Robert Fripp and David Sylvian's first official release together, The First Day, is a much funkier and more percussive affair than its bootleg predecessor, The Day Before (which contained radically different versions of these songs). An obvious reason for its higher quality is that it was recorded in a studio, while the bootleg consisted of in-concert demos, and the songs here have been worked to completion. Fripp has found an extremely talented singer/partner in Sylvian, who adds a lot to his quirky compositions. Trey Gunn (who plays a bass-like instrument called the stick) makes each track practically groove and breathe on his own, and allows Fripp to stretch out and experiment in ways previously unheard by this guitar icon. The First Day is a very consistent album, with the musician's excitement and energy easily being felt on such tracks as "God's Monkey," "Brightness," and the ten-minute tour de force "Firepower." Other lengthy tracks follow (the 11-minute "20th Century Dreaming" and the 17-minute "Darshan"), but it never becomes self-indulgent or boring. Certainly one of Robert Fripp's best and more inspired King Crimson side projects.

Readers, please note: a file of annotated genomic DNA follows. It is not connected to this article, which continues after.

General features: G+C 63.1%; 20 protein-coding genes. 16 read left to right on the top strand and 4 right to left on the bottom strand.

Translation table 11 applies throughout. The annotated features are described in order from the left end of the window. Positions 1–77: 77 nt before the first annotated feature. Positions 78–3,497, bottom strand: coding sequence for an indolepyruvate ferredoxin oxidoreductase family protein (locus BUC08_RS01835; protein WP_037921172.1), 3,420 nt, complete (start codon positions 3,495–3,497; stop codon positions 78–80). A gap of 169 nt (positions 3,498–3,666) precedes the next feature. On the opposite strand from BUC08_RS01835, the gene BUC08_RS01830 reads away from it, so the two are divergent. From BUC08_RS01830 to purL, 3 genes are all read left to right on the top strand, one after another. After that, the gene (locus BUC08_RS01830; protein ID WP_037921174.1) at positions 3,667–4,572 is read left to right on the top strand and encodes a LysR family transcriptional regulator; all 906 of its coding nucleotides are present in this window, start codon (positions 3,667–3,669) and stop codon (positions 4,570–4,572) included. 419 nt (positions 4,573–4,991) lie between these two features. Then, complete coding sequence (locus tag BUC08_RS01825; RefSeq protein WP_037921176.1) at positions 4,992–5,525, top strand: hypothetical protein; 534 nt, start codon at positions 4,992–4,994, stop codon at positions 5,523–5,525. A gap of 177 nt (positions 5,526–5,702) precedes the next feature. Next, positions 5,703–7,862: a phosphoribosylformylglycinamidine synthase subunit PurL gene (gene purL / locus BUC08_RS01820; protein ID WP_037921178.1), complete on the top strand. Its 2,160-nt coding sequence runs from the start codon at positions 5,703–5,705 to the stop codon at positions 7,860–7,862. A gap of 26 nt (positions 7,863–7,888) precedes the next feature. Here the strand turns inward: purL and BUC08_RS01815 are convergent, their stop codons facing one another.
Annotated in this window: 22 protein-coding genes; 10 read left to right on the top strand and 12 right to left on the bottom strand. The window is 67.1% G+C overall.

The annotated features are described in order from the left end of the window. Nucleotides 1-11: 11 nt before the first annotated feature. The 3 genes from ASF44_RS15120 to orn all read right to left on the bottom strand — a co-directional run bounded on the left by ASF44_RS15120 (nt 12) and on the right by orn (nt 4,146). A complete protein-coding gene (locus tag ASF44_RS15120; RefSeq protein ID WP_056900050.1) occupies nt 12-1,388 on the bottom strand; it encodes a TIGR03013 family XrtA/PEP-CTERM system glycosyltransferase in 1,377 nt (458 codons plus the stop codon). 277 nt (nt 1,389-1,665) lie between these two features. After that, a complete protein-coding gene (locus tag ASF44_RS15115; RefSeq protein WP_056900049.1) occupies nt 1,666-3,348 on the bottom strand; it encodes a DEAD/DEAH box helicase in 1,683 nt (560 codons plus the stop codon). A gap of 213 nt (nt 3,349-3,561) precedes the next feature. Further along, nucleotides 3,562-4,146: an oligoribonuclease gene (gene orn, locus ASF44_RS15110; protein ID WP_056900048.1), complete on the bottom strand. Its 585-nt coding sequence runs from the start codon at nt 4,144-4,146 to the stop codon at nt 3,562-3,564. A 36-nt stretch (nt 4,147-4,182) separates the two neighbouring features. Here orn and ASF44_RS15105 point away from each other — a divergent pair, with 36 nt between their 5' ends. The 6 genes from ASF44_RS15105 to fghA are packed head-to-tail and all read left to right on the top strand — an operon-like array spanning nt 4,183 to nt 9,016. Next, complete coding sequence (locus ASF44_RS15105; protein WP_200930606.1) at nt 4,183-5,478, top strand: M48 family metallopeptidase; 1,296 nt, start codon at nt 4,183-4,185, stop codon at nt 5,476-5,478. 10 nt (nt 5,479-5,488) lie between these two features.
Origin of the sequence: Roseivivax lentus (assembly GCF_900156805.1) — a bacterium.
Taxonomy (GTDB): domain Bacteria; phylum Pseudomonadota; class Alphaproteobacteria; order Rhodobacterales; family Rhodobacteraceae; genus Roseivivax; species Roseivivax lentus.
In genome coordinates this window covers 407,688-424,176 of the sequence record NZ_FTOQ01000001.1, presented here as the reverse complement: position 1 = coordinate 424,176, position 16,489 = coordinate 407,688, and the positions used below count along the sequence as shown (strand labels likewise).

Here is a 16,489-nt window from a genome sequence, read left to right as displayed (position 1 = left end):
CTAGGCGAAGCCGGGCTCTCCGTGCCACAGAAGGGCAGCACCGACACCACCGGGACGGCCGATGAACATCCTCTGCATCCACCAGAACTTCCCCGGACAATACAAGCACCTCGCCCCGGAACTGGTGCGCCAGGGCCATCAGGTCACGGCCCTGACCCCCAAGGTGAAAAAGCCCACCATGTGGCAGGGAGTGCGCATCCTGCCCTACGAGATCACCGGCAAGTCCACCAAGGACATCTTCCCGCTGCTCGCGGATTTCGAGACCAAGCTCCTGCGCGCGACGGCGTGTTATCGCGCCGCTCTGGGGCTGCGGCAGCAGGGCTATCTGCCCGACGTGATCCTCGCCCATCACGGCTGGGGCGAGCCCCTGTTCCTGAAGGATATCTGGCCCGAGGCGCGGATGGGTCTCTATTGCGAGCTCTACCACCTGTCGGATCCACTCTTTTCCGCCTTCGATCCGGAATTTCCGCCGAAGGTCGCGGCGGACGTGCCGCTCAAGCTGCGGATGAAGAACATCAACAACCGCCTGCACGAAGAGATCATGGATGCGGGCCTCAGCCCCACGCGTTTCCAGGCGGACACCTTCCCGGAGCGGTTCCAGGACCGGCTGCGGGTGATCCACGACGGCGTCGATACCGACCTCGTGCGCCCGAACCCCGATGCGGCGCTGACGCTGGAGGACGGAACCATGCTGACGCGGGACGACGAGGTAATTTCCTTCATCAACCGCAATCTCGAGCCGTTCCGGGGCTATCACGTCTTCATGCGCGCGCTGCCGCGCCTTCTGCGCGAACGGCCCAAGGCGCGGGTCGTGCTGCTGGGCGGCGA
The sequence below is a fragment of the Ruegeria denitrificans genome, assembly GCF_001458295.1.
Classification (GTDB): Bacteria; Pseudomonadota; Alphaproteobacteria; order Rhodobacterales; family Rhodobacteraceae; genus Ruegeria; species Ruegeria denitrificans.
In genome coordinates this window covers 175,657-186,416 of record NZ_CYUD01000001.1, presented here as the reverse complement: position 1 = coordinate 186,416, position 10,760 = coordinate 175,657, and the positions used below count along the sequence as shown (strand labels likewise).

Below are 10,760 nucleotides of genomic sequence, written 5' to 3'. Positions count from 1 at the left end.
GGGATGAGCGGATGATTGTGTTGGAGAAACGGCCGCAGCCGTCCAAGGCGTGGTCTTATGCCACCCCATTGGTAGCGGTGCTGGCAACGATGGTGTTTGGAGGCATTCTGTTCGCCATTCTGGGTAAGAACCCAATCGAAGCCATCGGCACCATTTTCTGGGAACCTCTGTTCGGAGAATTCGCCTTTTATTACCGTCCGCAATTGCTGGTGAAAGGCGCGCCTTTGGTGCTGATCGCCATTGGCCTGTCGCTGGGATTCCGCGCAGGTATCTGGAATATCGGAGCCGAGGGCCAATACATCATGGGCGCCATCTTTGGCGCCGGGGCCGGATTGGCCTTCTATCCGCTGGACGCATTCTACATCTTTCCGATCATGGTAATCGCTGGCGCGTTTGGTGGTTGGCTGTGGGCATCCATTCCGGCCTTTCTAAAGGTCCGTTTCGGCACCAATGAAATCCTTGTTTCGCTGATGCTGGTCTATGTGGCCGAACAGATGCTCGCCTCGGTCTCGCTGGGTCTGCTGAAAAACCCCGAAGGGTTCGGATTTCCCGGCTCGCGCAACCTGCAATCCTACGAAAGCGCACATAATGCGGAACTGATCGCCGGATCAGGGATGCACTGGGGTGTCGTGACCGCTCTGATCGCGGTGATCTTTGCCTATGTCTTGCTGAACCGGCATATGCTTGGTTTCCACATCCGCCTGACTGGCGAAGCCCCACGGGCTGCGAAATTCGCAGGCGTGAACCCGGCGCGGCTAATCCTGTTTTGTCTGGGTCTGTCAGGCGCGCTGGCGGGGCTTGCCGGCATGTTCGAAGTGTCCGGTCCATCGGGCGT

AllMusic Review by Greg Prato